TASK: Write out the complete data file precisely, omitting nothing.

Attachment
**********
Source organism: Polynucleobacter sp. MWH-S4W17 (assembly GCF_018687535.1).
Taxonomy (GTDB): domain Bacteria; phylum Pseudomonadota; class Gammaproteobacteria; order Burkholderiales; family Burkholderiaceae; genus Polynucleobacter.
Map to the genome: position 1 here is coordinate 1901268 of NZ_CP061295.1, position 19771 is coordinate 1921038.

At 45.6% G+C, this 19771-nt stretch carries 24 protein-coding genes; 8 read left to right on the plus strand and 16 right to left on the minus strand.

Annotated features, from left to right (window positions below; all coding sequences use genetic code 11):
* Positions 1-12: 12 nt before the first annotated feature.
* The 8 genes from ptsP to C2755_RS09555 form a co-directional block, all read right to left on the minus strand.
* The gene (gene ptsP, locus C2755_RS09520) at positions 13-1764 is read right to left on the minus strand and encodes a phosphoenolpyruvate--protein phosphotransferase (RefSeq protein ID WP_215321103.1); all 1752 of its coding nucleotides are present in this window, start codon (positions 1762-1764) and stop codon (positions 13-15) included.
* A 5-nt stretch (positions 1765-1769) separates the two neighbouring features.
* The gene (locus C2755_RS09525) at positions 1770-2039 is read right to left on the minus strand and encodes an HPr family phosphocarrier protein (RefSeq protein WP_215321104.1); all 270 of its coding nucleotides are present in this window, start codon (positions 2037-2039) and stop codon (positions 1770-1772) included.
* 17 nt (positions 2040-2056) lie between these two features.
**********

Source organism: Polynucleobacter sp. MWH-S4W17 (assembly GCF_018687535.1).
Taxonomy (GTDB): domain Bacteria; phylum Pseudomonadota; class Gammaproteobacteria; order Burkholderiales; family Burkholderiaceae; genus Polynucleobacter.
Map to the genome: position 1 here is coordinate 1901268 of NZ_CP061295.1, position 19771 is coordinate 1921038.

At 45.6% G+C, this 19771-nt stretch carries 24 protein-coding genes; 8 read left to right on the plus strand and 16 right to left on the minus strand.

Annotated features, from left to right (window positions below; all coding sequences use genetic code 11):
* Positions 1-12: 12 nt before the first annotated feature.
* The 8 genes from ptsP to C2755_RS09555 form a co-directional block, all read right to left on the minus strand.
* The gene (gene ptsP, locus C2755_RS09520) at positions 13-1764 is read right to left on the minus strand and encodes a phosphoenolpyruvate--protein phosphotransferase (RefSeq protein ID WP_215321103.1); all 1752 of its coding nucleotides are present in this window, start codon (positions 1762-1764) and stop codon (positions 13-15) included.
* A 5-nt stretch (positions 1765-1769) separates the two neighbouring features.
* The gene (locus C2755_RS09525) at positions 1770-2039 is read right to left on the minus strand and encodes an HPr family phosphocarrier protein (RefSeq protein WP_215321104.1); all 270 of its coding nucleotides are present in this window, start codon (positions 2037-2039) and stop codon (positions 1770-1772) included.
* 17 nt (positions 2040-2056) lie between these two features.